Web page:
Today's actions represent the most recent steps in HHS' broader effort to ensure that dietary supplements are safe for the consumers who use them. In December, Secretary Thompson announced that the FDA would prohibit sales of dietary supplements containing ephedrine alkaloids due to the risks of illness and injury that consumers would face. The FDA has also increased enforcement actions against fraudulently marketed dietary supplements. Since December 2002, FDA has issued about 75 letters to firms making misleading claims about their products for treatment of life-threatening diseases such as cancer, lupus, and heart disease. FDA has also seized approximately $9 million worth of dietary supplement products which were promoted to treat a variety of serious medical conditions.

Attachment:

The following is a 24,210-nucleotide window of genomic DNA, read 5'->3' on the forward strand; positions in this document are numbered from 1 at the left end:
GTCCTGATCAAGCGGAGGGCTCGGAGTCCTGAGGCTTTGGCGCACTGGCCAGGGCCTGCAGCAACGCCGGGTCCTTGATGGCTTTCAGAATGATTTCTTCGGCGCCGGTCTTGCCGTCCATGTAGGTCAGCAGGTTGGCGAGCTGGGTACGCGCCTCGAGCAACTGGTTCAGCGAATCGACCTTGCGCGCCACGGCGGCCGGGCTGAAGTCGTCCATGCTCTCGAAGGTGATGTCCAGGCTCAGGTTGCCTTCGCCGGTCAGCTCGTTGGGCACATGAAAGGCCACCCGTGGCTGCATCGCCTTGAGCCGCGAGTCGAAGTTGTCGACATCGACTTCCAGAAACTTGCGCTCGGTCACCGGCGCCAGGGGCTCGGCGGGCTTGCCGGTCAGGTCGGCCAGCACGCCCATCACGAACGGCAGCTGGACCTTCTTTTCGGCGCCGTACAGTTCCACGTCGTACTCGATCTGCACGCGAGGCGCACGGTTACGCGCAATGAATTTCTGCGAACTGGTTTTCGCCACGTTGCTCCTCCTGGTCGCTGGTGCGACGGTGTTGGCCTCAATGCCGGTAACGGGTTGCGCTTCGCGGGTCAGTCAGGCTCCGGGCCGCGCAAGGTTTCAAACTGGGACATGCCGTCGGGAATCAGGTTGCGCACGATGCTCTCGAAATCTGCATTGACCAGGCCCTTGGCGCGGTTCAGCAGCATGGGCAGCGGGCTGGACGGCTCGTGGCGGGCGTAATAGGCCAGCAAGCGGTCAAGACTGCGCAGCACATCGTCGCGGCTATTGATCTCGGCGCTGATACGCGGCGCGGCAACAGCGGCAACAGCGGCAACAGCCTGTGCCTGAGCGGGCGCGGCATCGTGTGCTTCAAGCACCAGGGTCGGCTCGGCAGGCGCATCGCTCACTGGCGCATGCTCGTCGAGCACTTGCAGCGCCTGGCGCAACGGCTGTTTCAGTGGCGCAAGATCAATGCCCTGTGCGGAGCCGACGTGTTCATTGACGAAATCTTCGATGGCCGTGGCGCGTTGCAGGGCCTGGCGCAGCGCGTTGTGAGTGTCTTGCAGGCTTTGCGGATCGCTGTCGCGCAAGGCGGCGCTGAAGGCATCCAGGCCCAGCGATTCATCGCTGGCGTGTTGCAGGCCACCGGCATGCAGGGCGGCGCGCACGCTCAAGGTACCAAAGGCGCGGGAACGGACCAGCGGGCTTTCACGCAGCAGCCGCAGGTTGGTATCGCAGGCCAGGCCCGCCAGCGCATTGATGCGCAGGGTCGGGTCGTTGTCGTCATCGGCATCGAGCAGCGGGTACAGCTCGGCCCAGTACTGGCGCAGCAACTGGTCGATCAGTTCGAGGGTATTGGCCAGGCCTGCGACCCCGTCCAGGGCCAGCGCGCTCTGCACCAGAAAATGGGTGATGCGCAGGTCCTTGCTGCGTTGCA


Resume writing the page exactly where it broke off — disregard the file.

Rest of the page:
Androstenedione is produced naturally in humans during the production of testosterone and estrogen. It is considered an anabolic steroid precursor because it can be converted in the body to testosterone. Scientific evidence shows that when androstenedione is taken over time and in sufficient quantities, it may increase the risk of serious and life-threatening diseases.
Potential long-term consequences of these products in men include testicular atrophy, impotence, and the development of female characteristics such as breast enlargement. Women who use these products may develop male characteristics such as male pattern baldness, deepening of the voice, and increased facial hair. In addition, women may also develop enlargement of the clitoris, as well as abnormal menstrual cycles, abnormal menstrual bleeding, and blood clots. Women who use these products may also be at increased risk for breast cancer and endometrial cancer. Children who use these products are at risk of early onset of puberty and of premature cessation of bone growth.